Figure 2: A cut-down density function

This is a plot of $x f(x)$ for densities $f$ corresponding to the previous survival function and its "cut down" version. The areas under this curve contribute to the expectation. The area from $1$ to $u_1$ is $1$; the area from $u_1$ to $u_2$ is $2$, which when cut down (to the lower blue portion) becomes an area of $1$; the area from $u_2$ to $u_3$ is $4$, which when cut down becomes an area of $1$, and so on. Thus, the area under each successive "stair step" to the right is $1$.

Let us pick such a sequence $(u_i)$ to define $F_\infty$. We can check that it remains heavy-tailed by picking $t=1/n$ for some whole number $n$ and applying the construction:

$$\eqalign{ \int_\mathbb{R} e^{t x} dF_\infty(x) &=\int_\mathbb{R} e^{x/n} dF_\infty(x) \\ &= \sum_{i=1}^\infty \int_{u_{i-1}}^{u_i} e^{x/n} dF_\infty(x) \\ &\ge \sum_{i=n+1}^\infty \int_{u_{i-1}}^{u_i} e^{x/n} dF_\infty(x) \\ &\ge \sum_{i=n+1}^\infty \int_{u_{i-1}}^{u_i} e^{x/i} dF_\infty(x) \\ &= \sum_{i=n+1}^\infty \int_{u_{i-1}}^{u_i} e^{x/i} dF_i(x) \\ &\ge \sum_{i=n+1}^\infty 1, }$$

which still diverges. Since $t$ is arbitrarily small, this demonstrates that $F_\infty$ remains heavy-tailed, even though its long-tailed property has been destroyed.

Figure 3: plot of G(1+x)/G(x)

This is a plot of the survival ratio $G(x+1)/G(x)$ for the cut down distribution. Like the ratio of the original $G$, it tends toward an upper accumulation value of $1$--but for unit-width intervals terminating at the $u_i$, the ratio suddenly drops to only half of what it originally was. These drops, although becoming less and less frequent as $x$ increases, occur infinitely often and therefore prevent the ratio from approaching $1$ in the limit.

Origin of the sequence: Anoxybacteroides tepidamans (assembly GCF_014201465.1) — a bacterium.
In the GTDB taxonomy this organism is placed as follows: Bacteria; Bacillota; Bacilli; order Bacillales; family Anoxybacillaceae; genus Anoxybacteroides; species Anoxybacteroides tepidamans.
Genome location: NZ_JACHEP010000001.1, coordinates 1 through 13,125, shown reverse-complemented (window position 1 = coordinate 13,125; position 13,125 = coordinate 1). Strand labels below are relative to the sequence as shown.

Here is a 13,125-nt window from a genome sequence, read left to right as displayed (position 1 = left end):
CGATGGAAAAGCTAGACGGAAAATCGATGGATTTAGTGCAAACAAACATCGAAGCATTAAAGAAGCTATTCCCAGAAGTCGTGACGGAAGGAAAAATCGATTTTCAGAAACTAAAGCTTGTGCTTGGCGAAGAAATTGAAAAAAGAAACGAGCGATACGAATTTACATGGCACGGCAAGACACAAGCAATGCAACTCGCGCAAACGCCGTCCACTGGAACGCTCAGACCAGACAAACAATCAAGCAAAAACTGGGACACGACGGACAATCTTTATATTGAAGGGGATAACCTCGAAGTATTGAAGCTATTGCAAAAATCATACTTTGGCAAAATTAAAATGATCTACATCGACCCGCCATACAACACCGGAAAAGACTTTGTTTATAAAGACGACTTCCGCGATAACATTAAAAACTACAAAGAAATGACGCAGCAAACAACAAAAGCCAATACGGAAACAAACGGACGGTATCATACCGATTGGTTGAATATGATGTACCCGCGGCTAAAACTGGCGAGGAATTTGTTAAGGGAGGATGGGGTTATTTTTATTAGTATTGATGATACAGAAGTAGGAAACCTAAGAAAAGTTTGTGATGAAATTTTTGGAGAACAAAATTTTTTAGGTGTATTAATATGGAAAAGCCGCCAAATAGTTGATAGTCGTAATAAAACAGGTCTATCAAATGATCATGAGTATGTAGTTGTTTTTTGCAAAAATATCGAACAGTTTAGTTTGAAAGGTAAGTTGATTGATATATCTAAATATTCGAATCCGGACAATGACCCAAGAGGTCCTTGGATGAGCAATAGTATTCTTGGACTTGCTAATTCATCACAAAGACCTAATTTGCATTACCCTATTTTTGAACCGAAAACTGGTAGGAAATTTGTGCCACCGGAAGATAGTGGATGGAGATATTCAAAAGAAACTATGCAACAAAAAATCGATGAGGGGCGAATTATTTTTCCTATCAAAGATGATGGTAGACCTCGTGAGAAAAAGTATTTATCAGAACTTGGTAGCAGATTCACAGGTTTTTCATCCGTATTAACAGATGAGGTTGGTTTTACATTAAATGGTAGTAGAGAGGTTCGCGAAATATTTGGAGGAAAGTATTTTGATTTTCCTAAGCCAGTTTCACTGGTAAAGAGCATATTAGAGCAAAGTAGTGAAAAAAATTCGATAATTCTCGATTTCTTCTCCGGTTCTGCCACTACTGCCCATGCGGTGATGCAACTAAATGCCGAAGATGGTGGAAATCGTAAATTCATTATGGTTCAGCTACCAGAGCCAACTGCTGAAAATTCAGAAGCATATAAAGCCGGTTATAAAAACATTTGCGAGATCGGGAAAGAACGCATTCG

If you would like a continuous, symmetric, zero-mean, unit-variance example, begin with a finite-variance long-tailed distribution. $F(x) = 1 - x^{-p}$ (for $x \gt 0$) will do, provided $p \gt 1$; so would a Student t distribution for any degrees of freedom exceeding $2$. The moments of $F_\infty$ cannot exceed those of $F$, whence it too has finite variance. "Mollify" it via convolution with a nice smooth distribution, such as a Gaussian: this will make it continuous but will not destroy its heavy tail (obviously) nor the absence of a long tail (not quite as obvious, but it becomes obvious if you change the Gaussian to, say, a Beta distribution whose support is compact).

Symmetrize the result--which I will still call $F_\infty$--by defining

$$F_s(x) = \frac{1}{2}\left(1 + \text{sgn}(x) F_\infty(|x|)\right)$$

for all $x\in\mathbb{R}$. Its variance will remain finite, so it can be standardized to the desired distribution.

  • 2
    $\begingroup$ Brilliantly explained. You offered not just an example but also the justification for it. The clarity of the explanation allowed me to understand (almost) the whole of it. I will practice it in some numerical examples. $\endgroup$
    – toliveira
    Commented Sep 1, 2015 at 16:56
  • $\begingroup$ Nice notation that I can use to ask you re (1), can we say because of (1) that exponentiation distribution is the reference point for heavy tail distributions? $\endgroup$ Commented Feb 25, 2021 at 19:29
  • 1
    $\begingroup$ @Easy That's not a bad intuition: the probability has to decrease faster than exponentially in order for that integral (1) to be bounded. It is then natural to wonder "what's so special about exponential decrease?" An answer perhaps is found in contemplating the usefulness of the moment generating function (mgf): (1) is equivalent to stating that the mgf does not exist for positive values of $t,$ which implies the moments of $F$ cannot be obtained as the Taylor coefficients of the mgf at $t=0.$ $\endgroup$
    – whuber
    Commented Feb 25, 2021 at 19:54